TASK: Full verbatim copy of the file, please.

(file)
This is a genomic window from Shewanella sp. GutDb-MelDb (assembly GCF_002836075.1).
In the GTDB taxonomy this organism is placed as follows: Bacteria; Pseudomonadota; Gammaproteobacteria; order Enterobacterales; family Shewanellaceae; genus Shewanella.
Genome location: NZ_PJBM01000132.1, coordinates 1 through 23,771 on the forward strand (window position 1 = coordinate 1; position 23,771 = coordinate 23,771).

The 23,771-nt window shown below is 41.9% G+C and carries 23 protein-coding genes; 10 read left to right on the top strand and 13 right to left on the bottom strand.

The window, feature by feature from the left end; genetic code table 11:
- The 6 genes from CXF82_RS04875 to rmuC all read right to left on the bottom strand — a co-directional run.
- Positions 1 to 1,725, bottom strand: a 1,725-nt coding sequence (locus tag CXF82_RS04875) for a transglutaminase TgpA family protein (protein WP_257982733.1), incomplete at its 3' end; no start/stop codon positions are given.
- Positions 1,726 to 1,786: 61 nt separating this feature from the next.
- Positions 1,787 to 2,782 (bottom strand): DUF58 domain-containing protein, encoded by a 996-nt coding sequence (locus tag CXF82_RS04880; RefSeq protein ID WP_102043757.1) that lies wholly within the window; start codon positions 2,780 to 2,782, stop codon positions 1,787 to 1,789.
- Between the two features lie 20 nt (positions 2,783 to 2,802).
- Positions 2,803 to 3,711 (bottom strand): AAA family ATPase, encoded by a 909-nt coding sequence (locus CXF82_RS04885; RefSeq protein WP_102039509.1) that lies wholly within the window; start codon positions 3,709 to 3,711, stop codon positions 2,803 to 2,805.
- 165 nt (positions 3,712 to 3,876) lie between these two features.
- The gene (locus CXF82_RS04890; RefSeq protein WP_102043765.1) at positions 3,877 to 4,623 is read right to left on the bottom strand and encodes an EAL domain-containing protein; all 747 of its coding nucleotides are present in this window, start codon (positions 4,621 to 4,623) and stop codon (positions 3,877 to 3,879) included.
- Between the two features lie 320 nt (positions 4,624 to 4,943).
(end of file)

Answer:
This is a genomic window from Shewanella sp. GutDb-MelDb (assembly GCF_002836075.1).
In the GTDB taxonomy this organism is placed as follows: Bacteria; Pseudomonadota; Gammaproteobacteria; order Enterobacterales; family Shewanellaceae; genus Shewanella.
Genome location: NZ_PJBM01000132.1, coordinates 1 through 23,771 on the forward strand (window position 1 = coordinate 1; position 23,771 = coordinate 23,771).

The 23,771-nt window shown below is 41.9% G+C and carries 23 protein-coding genes; 10 read left to right on the top strand and 13 right to left on the bottom strand.

The window, feature by feature from the left end; genetic code table 11:
- The 6 genes from CXF82_RS04875 to rmuC all read right to left on the bottom strand — a co-directional run.
- Positions 1 to 1,725, bottom strand: a 1,725-nt coding sequence (locus tag CXF82_RS04875) for a transglutaminase TgpA family protein (protein WP_257982733.1), incomplete at its 3' end; no start/stop codon positions are given.
- Positions 1,726 to 1,786: 61 nt separating this feature from the next.
- Positions 1,787 to 2,782 (bottom strand): DUF58 domain-containing protein, encoded by a 996-nt coding sequence (locus tag CXF82_RS04880; RefSeq protein ID WP_102043757.1) that lies wholly within the window; start codon positions 2,780 to 2,782, stop codon positions 1,787 to 1,789.
- Between the two features lie 20 nt (positions 2,783 to 2,802).
- Positions 2,803 to 3,711 (bottom strand): AAA family ATPase, encoded by a 909-nt coding sequence (locus CXF82_RS04885; RefSeq protein WP_102039509.1) that lies wholly within the window; start codon positions 3,709 to 3,711, stop codon positions 2,803 to 2,805.
- 165 nt (positions 3,712 to 3,876) lie between these two features.
- The gene (locus CXF82_RS04890; RefSeq protein WP_102043765.1) at positions 3,877 to 4,623 is read right to left on the bottom strand and encodes an EAL domain-containing protein; all 747 of its coding nucleotides are present in this window, start codon (positions 4,621 to 4,623) and stop codon (positions 3,877 to 3,879) included.
- Between the two features lie 320 nt (positions 4,624 to 4,943).